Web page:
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color selection using numpy
# Color selection
# Step1. Read the image
# Step2. Set the threshold (In our case it is to filter out everything except white)
# Step3. Build a selector and
# Steo4. Apply the selector
# Picking the right color model is very important for a successful computer vision task.
# LUV, HSV, RGB, L*a*b etc.
# To be able to read the image file we will use the image package from matplotlib
from matplotlib import image
# To be able to render or plot the image we will use the pyplot package from matplotlib
from matplotlib import pyplot
# Read the file from disk into a data structure
view_from_windshield = image.imread('test.jpg')
# Render the image
pyplot.imshow(view_from_windshield)
pyplot.show()
# Now we want to understand the image analytically before we can run some processing over it
# First make a copy of exisint information so that we don't overwrite it. This is just workflow hygine.
# Also, we want to have the information in a handy data structure. numpy is good.
import numpy
view_from_windshield_copy = numpy.copy(view_from_windshield)
# We can see that it is exactly the same image. So, numpy copy is a real deal. not a fraud.
pyplot.imshow(view_from_windshield_copy)
pyplot.show()
# Now, let's see what all information we have inside the view_from_windshield_copy data structure
# It's a numpy array. Multi-dimensional
# shape gives us a good high level understanding of the size of different dimensions
print(view_from_windshield_copy.shape)
# So, it is 960 width, 540 height and 3 channels (We know that the image it a rectangle. Just look at it!)
# So, the output format is rows, columns for a matrix, and channels.
# rows corresponds to height as it runs from top to bottom vertically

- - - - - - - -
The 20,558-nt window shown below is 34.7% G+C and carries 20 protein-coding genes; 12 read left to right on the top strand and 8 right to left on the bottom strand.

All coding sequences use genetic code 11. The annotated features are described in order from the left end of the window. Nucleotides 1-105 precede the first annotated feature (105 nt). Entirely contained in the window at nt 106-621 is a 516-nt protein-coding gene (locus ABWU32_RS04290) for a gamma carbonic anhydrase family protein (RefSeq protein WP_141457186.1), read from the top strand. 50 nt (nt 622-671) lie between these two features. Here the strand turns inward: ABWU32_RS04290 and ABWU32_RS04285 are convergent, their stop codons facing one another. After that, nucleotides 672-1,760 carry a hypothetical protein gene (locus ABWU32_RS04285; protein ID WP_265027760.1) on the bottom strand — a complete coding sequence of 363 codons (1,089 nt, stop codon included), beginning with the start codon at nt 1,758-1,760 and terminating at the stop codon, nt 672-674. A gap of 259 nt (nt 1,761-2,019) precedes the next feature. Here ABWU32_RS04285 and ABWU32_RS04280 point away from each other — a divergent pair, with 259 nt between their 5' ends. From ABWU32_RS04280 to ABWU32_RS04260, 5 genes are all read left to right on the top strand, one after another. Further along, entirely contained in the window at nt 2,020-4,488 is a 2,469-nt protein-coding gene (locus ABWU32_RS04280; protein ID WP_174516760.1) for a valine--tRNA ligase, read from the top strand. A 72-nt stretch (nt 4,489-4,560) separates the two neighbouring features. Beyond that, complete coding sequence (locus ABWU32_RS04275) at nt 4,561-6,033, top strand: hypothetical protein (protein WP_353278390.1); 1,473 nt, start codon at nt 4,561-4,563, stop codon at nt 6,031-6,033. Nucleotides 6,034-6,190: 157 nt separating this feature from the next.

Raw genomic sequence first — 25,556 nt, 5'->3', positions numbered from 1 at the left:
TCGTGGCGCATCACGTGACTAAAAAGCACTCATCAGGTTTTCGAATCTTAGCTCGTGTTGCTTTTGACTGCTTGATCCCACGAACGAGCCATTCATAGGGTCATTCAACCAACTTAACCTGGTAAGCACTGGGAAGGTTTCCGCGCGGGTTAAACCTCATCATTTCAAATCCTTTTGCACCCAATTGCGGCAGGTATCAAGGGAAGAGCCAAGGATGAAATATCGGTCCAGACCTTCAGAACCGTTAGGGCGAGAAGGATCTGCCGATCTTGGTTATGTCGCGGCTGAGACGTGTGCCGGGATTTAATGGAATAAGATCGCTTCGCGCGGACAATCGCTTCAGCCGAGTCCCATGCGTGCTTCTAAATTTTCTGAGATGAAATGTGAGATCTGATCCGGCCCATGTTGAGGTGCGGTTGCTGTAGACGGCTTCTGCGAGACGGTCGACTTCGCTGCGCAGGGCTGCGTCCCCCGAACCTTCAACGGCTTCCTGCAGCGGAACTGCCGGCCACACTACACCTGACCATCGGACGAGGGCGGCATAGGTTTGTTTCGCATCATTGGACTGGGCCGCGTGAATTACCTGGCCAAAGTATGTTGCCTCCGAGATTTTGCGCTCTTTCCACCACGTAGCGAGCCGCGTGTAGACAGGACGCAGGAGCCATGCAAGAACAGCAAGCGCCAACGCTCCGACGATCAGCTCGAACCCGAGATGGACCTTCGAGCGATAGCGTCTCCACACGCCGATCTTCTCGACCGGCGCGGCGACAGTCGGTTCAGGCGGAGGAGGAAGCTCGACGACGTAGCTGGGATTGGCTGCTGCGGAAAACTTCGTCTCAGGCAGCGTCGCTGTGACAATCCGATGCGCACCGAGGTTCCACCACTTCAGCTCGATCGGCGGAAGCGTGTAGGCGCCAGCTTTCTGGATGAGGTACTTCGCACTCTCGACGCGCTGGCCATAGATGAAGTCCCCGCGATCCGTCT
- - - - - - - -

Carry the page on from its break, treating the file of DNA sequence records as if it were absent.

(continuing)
# columns run left to rights and denotes the height
# so far so good.
# Now we want to set every pixel with certain value for the 3 channels into black.
# Do we know the three channels having values corresponding to the RGB color model?
# I guess that is what matplotlib's image package gives us by deafult.
# Let's read one of the pixels. I will pick a pixel at position (10,10) - (0,0) is top most left most.
# print(view_from_windshield_copy[10,10])
# What we want is if this value is not (r,g,b) we are going to turn it into (0,0,0).
# This will give us an image showing pixels only matching (r,g,b) and all others black.
# One way is we could run a loop over all pixels.
# But, whole point of using numpy is to be able to do effcient matrix transformations.
# So, here we go.
threshold = [190,190,190]
# we will construct a selection filter for this threshold. Anything below this value doesn't get passed.
pixel_selector = (view_from_windshield[:,:,0] < threshold[0])|(view_from_windshield[:,:,1] < threshold[1])|(view_from_windshield[:,:,2] < threshold[2])
# print(view_from_windshield_copy[:,:,2])
# Now we set the pixels which were selected to black
view_from_windshield_copy[pixel_selector] = [0,0,0]
# Let's see what we got
pyplot.imshow(view_from_windshield_copy)
pyplot.show()
@anubhavsinha
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anubhavsinha commented Aug 23, 2017

test

@anubhavsinha
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anubhavsinha commented Aug 23, 2017

output

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